Geneva (ENI). The leader of Zimbabwe's largest functioning alliance of Christians says the country's main grouping of traditional Protestant churches and the African and global umbrella church organizations with which it is affiliated have been notable for their silence on what is happening in his country.
"The Zimbabwe Council of Churches has done nothing. The churches should have been speaking without fear of favour, just speaking on behalf of suffering masses of Zimbabwe. Their absenteeism is so pronounced," said Methodist Bishop Levee Kadenge, the convenor of the Zimbabwe Christian Alliance.
Kadenge was speaking on 28 October after a meeting held at the Geneva Ecumenical Centre, which houses the headquarters of the World Council of Churches. The ZCC is affiliated with the global church grouping as well as with the Nairobi-based All African Conference of Churches.
The Methodist bishop said it was difficult for the WCC and the African church grouping to speak up for Zimbabweans due to the stance of the ZCC, but that they could have done so if they had chosen to. He noted that 11 million Zimbabweans are suffering under an inflation rate in excess of 200 million percent, and that unemployment exceeds 80 percent, while millions of Zimbabweans live in exile.
The head of Zimbabwe's Zanu-PF party, Robert Mugabe who became leader of his country in 1980, is refusing to budge from power or to fully share it with the Movement for Democratic Change which won a parliamentary election in March, say Zimbabwean opposition leaders.
Asked why he thought so many church leaders had remained silent while Zimbabweans had suffered, Kadenge said, "I think it is a question of fear."
"If that means they are silent and they choose to be, that is their choice," Kadenge told Ecumenical News International. "But they can go for it. Truth bearers are not often welcome. The scriptures say so. If the ZCC wants it can stand persecution by talking the truth. If they don't want that persecution, that is their choice."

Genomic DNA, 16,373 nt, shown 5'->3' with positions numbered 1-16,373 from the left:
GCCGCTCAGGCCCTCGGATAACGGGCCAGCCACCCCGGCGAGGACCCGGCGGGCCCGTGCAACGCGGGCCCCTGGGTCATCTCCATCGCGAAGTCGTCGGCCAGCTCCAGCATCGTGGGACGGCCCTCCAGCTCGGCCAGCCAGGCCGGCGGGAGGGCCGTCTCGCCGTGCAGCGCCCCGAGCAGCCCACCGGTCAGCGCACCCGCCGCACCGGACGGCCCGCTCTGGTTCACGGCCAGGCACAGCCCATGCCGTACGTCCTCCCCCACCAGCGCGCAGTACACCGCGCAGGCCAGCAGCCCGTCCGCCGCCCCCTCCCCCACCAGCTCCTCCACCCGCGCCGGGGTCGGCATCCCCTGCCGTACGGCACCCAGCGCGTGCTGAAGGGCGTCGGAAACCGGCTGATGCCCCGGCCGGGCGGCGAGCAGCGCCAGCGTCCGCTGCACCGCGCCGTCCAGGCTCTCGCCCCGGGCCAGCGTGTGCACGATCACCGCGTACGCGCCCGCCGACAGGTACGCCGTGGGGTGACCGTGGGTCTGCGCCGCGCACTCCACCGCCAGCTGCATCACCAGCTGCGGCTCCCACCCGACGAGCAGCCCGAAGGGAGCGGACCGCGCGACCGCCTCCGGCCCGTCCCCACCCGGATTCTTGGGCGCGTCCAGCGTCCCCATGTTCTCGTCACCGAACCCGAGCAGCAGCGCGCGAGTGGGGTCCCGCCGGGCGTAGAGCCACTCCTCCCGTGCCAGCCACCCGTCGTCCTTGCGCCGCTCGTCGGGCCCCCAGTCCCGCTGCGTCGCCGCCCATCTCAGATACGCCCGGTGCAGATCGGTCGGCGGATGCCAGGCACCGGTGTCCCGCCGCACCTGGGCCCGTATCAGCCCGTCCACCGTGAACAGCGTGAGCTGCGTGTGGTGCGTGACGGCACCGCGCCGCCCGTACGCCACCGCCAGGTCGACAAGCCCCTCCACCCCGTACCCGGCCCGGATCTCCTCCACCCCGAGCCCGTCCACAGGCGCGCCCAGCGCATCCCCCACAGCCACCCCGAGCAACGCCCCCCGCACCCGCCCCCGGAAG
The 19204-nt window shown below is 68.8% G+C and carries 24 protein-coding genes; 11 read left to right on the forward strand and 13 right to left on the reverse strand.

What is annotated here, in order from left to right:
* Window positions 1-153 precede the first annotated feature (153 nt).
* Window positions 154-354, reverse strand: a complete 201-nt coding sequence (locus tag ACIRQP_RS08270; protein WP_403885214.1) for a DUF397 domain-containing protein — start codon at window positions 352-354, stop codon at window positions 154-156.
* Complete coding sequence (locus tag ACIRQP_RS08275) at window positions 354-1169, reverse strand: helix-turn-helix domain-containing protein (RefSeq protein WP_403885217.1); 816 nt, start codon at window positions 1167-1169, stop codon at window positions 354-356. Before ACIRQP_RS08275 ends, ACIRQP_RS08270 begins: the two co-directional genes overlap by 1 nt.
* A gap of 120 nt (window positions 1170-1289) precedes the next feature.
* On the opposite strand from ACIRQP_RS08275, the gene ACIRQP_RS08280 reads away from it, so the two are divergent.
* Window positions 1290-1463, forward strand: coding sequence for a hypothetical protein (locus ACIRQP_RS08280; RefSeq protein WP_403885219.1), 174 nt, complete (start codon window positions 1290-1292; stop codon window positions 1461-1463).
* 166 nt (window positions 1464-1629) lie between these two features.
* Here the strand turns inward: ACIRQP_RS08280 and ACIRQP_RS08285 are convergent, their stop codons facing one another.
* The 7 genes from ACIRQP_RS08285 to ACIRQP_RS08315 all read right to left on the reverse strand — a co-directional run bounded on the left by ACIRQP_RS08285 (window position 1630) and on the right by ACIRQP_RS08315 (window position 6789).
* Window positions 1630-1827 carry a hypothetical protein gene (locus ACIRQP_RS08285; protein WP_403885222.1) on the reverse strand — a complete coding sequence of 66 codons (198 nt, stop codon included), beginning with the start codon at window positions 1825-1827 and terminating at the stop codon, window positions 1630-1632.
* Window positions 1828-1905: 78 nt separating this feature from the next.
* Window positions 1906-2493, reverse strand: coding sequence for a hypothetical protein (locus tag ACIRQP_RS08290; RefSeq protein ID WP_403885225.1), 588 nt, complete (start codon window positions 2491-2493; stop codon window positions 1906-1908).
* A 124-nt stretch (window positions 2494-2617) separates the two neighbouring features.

The bishop, who has been detained without trial five times by security officials and is scheduled to return home, was asked if he was not afraid to speak out.
"Yes I fear. God yes, I fear, I am a human being. I'm afraid. That does not stop me doing what I have to do," Kadenge told ENI. "That is the difference. If I say I'm not afraid, I'm dead. But I'm convinced there is a bigger force beyond me that takes care of those things."
Still he said, "Churches at grassroots level are very active and that is why the church continues to be there. But I don't think that is enough."
The Christian alliance of church leaders emerged in 2005 to provide humanitarian services to the homeless following the government's Operation Murambatsvina ("drive out rubbish" in the local Shona language), a forced eviction and demolition campaign that affected hundreds of thousands of Zimbabweans.
Today the ZCA, a grouping that includes Roman Catholic, Protestants, Anglicans Evangelicals and Pentecostals, says on its Web site, "The mission of the organization is to bring about social transformation in Zimbabwe through prophetic action."
Bishop Kadenge said the Zimbabwe people should be praised for never turning on one another and engaging in massive killings.
On 28 October, the MDC secretary-general, Tendai Biti. said Mugabe's party was not sincerely committed to entering into a genuine cooperative government under a power-sharing deal in September brokered by then South African president Thabo Mbeki.
The agreement to institute a power-sharing unity government has since stalled in a dispute about the allocation of ministerial portfolios.
Bishop Kadenge said the Zanu-PF party, which had been ruling Zimbabwe since 1980, should be making the most concessions in the negotiations since it lost the March parliamentary elections.
Kadenge said, "We were expecting that yesterday there would be an agreement signed…. We hoped people of Zimbabwe would be able to breathe fresh air … There is no trust."